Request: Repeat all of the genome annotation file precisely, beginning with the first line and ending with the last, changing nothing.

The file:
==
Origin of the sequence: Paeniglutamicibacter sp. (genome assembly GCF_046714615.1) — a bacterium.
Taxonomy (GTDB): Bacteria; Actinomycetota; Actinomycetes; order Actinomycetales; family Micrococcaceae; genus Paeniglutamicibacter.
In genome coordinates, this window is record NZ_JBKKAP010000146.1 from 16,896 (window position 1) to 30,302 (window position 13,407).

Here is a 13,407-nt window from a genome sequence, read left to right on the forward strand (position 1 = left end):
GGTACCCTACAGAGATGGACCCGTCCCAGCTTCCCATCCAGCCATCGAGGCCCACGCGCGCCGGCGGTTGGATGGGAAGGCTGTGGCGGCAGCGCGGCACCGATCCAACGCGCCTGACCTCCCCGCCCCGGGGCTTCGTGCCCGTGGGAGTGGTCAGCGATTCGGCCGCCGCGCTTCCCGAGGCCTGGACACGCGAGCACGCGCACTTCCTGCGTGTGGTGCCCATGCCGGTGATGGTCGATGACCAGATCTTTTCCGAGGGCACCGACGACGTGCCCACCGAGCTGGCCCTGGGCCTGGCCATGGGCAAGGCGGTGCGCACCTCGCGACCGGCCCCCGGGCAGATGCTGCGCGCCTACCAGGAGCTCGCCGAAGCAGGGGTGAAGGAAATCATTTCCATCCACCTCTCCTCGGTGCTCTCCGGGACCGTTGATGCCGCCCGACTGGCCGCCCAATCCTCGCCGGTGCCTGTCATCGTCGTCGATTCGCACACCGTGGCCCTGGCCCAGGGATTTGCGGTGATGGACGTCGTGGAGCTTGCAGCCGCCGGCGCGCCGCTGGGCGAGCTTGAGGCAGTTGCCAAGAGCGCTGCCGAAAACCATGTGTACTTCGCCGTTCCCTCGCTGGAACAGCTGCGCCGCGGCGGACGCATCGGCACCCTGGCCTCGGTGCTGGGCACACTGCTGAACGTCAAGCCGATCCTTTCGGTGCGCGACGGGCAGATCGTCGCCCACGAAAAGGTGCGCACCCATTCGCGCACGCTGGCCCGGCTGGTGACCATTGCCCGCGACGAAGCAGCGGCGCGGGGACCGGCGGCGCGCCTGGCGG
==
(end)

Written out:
Origin of the sequence: Paeniglutamicibacter sp. (genome assembly GCF_046714615.1) — a bacterium.
Taxonomy (GTDB): Bacteria; Actinomycetota; Actinomycetes; order Actinomycetales; family Micrococcaceae; genus Paeniglutamicibacter.
In genome coordinates, this window is record NZ_JBKKAP010000146.1 from 16,896 (window position 1) to 30,302 (window position 13,407).

Here is a 13,407-nt window from a genome sequence, read left to right on the forward strand (position 1 = left end):
GGTACCCTACAGAGATGGACCCGTCCCAGCTTCCCATCCAGCCATCGAGGCCCACGCGCGCCGGCGGTTGGATGGGAAGGCTGTGGCGGCAGCGCGGCACCGATCCAACGCGCCTGACCTCCCCGCCCCGGGGCTTCGTGCCCGTGGGAGTGGTCAGCGATTCGGCCGCCGCGCTTCCCGAGGCCTGGACACGCGAGCACGCGCACTTCCTGCGTGTGGTGCCCATGCCGGTGATGGTCGATGACCAGATCTTTTCCGAGGGCACCGACGACGTGCCCACCGAGCTGGCCCTGGGCCTGGCCATGGGCAAGGCGGTGCGCACCTCGCGACCGGCCCCCGGGCAGATGCTGCGCGCCTACCAGGAGCTCGCCGAAGCAGGGGTGAAGGAAATCATTTCCATCCACCTCTCCTCGGTGCTCTCCGGGACCGTTGATGCCGCCCGACTGGCCGCCCAATCCTCGCCGGTGCCTGTCATCGTCGTCGATTCGCACACCGTGGCCCTGGCCCAGGGATTTGCGGTGATGGACGTCGTGGAGCTTGCAGCCGCCGGCGCGCCGCTGGGCGAGCTTGAGGCAGTTGCCAAGAGCGCTGCCGAAAACCATGTGTACTTCGCCGTTCCCTCGCTGGAACAGCTGCGCCGCGGCGGACGCATCGGCACCCTGGCCTCGGTGCTGGGCACACTGCTGAACGTCAAGCCGATCCTTTCGGTGCGCGACGGGCAGATCGTCGCCCACGAAAAGGTGCGCACCCATTCGCGCACGCTGGCCCGGCTGGTGACCATTGCCCGCGACGAAGCAGCGGCGCGGGGACCGGCGGCGCGCCTGGCGG